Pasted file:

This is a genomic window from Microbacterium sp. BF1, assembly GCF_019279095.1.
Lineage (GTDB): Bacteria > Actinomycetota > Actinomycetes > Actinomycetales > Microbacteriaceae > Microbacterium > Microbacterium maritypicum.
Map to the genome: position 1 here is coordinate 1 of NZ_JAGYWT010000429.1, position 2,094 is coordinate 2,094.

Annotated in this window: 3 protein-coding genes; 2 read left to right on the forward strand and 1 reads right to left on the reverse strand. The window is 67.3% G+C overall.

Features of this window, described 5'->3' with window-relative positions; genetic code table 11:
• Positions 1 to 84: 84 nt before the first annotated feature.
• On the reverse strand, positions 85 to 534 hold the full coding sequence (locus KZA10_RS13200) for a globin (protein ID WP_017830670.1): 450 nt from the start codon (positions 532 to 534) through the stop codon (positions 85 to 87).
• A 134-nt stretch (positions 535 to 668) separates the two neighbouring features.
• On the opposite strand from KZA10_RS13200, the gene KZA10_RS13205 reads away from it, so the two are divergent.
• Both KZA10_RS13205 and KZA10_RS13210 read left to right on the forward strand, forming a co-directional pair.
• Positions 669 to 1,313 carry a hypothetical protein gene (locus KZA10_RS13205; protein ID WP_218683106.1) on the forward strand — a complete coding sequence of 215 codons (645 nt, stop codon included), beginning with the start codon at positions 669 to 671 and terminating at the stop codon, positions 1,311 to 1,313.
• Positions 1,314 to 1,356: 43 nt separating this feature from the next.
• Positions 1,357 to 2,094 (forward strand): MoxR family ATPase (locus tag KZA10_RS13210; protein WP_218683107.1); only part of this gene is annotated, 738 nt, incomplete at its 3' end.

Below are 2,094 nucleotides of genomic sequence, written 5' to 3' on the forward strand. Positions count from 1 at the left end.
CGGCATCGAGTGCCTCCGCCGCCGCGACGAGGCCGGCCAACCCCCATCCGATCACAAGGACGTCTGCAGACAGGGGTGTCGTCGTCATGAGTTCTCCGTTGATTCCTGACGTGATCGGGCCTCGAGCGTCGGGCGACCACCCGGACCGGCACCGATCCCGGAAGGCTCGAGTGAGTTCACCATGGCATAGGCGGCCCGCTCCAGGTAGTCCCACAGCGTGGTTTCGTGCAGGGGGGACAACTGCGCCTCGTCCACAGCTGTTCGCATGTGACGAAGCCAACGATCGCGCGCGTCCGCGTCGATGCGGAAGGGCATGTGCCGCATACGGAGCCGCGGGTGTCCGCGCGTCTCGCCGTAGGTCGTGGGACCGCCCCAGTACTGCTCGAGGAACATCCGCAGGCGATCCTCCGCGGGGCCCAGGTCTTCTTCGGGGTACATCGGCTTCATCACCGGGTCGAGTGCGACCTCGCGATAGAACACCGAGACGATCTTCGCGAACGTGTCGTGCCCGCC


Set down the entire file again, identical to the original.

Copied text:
This is a genomic window from Microbacterium sp. BF1, assembly GCF_019279095.1.
Lineage (GTDB): Bacteria > Actinomycetota > Actinomycetes > Actinomycetales > Microbacteriaceae > Microbacterium > Microbacterium maritypicum.
Map to the genome: position 1 here is coordinate 1 of NZ_JAGYWT010000429.1, position 2,094 is coordinate 2,094.

Annotated in this window: 3 protein-coding genes; 2 read left to right on the forward strand and 1 reads right to left on the reverse strand. The window is 67.3% G+C overall.

Features of this window, described 5'->3' with window-relative positions; genetic code table 11:
• Positions 1 to 84: 84 nt before the first annotated feature.
• On the reverse strand, positions 85 to 534 hold the full coding sequence (locus KZA10_RS13200) for a globin (protein ID WP_017830670.1): 450 nt from the start codon (positions 532 to 534) through the stop codon (positions 85 to 87).
• A 134-nt stretch (positions 535 to 668) separates the two neighbouring features.
• On the opposite strand from KZA10_RS13200, the gene KZA10_RS13205 reads away from it, so the two are divergent.
• Both KZA10_RS13205 and KZA10_RS13210 read left to right on the forward strand, forming a co-directional pair.
• Positions 669 to 1,313 carry a hypothetical protein gene (locus KZA10_RS13205; protein ID WP_218683106.1) on the forward strand — a complete coding sequence of 215 codons (645 nt, stop codon included), beginning with the start codon at positions 669 to 671 and terminating at the stop codon, positions 1,311 to 1,313.
• Positions 1,314 to 1,356: 43 nt separating this feature from the next.
• Positions 1,357 to 2,094 (forward strand): MoxR family ATPase (locus tag KZA10_RS13210; protein WP_218683107.1); only part of this gene is annotated, 738 nt, incomplete at its 3' end.

Below are 2,094 nucleotides of genomic sequence, written 5' to 3' on the forward strand. Positions count from 1 at the left end.
CGGCATCGAGTGCCTCCGCCGCCGCGACGAGGCCGGCCAACCCCCATCCGATCACAAGGACGTCTGCAGACAGGGGTGTCGTCGTCATGAGTTCTCCGTTGATTCCTGACGTGATCGGGCCTCGAGCGTCGGGCGACCACCCGGACCGGCACCGATCCCGGAAGGCTCGAGTGAGTTCACCATGGCATAGGCGGCCCGCTCCAGGTAGTCCCACAGCGTGGTTTCGTGCAGGGGGGACAACTGCGCCTCGTCCACAGCTGTTCGCATGTGACGAAGCCAACGATCGCGCGCGTCCGCGTCGATGCGGAAGGGCATGTGCCGCATACGGAGCCGCGGGTGTCCGCGCGTCTCGCCGTAGGTCGTGGGACCGCCCCAGTACTGCTCGAGGAACATCCGCAGGCGATCCTCCGCGGGGCCCAGGTCTTCTTCGGGGTACATCGGCTTCATCACCGGGTCGAGTGCGACCTCGCGATAGAACACCGAGACGATCTTCGCGAACGTGTCGTGCCCGCC